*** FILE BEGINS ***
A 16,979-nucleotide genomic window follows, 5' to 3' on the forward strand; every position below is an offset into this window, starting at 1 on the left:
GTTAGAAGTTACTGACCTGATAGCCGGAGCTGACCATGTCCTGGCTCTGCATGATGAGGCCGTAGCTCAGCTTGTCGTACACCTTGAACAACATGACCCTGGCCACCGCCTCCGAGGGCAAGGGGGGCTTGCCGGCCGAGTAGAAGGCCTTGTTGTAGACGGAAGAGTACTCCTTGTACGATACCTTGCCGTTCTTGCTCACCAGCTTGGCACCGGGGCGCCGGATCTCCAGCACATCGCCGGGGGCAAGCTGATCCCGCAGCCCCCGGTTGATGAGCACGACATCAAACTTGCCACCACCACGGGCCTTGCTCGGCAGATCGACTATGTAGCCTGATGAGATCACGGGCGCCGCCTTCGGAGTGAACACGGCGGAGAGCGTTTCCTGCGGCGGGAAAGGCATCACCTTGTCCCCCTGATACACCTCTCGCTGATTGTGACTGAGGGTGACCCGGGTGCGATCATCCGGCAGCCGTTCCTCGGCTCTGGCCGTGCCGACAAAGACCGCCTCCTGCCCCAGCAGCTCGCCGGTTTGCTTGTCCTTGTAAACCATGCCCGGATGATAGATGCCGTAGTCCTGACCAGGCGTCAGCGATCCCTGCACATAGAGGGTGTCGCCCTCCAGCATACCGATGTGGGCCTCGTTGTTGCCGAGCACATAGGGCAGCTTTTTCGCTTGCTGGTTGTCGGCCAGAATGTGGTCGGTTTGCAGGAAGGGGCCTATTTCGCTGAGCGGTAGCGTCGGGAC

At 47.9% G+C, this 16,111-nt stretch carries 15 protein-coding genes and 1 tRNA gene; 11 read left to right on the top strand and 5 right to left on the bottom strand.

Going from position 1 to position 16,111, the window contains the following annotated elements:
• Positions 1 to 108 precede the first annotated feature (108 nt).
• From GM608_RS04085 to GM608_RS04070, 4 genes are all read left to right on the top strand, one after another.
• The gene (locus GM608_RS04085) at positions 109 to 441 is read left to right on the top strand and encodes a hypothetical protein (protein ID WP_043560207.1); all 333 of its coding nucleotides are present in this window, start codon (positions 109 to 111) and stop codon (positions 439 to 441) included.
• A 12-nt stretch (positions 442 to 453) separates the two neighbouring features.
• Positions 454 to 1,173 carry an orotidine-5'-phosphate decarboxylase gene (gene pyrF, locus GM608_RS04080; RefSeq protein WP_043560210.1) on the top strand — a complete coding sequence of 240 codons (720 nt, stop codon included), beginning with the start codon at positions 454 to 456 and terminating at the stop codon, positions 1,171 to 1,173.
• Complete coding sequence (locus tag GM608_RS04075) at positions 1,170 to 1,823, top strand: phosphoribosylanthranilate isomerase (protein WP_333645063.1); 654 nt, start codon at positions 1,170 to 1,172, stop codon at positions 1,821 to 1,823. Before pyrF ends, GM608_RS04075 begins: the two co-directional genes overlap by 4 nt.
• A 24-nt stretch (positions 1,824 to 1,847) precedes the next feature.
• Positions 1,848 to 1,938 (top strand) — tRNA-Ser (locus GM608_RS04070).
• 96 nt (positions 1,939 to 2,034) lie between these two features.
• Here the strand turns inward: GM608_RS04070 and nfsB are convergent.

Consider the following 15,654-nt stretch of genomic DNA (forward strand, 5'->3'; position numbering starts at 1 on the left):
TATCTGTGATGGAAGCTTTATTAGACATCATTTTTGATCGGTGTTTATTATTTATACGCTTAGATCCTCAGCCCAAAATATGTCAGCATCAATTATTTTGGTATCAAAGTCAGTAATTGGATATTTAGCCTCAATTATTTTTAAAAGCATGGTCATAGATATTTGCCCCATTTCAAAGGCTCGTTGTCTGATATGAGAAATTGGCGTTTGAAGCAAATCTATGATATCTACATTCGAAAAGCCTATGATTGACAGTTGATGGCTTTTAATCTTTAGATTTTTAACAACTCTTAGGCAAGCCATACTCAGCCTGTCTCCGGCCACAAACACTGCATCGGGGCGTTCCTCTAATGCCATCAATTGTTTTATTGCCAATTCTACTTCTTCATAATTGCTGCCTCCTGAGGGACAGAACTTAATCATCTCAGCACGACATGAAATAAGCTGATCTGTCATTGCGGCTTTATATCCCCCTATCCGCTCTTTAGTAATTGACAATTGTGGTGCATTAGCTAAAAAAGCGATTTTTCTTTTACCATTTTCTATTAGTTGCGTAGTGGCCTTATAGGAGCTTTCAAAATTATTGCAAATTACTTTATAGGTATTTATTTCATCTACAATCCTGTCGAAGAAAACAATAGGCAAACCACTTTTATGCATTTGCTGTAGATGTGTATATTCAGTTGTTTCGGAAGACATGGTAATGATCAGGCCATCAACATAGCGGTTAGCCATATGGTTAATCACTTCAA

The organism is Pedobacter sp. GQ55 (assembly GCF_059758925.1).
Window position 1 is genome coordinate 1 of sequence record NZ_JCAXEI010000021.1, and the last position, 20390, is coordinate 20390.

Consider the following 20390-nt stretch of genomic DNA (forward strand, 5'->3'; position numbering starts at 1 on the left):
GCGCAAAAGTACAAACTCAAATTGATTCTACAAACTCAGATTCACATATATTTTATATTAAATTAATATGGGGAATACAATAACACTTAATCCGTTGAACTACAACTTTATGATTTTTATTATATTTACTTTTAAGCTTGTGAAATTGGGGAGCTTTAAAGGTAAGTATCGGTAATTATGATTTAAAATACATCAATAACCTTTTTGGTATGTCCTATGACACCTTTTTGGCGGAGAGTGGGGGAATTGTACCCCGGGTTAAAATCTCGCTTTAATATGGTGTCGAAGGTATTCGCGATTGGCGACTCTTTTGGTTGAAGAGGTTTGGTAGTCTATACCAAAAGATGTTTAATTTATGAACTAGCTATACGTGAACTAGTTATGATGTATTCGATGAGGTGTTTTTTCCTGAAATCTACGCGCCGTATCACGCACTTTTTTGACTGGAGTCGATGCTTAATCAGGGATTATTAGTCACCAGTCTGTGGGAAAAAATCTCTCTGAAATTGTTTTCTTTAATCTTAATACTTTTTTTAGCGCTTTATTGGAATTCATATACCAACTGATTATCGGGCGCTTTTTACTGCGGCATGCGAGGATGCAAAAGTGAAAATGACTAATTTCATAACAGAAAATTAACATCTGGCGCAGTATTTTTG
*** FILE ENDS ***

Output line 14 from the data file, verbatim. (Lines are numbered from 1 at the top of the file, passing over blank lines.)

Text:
• Here the strand turns inward: GM608_RS04070 and nfsB are convergent.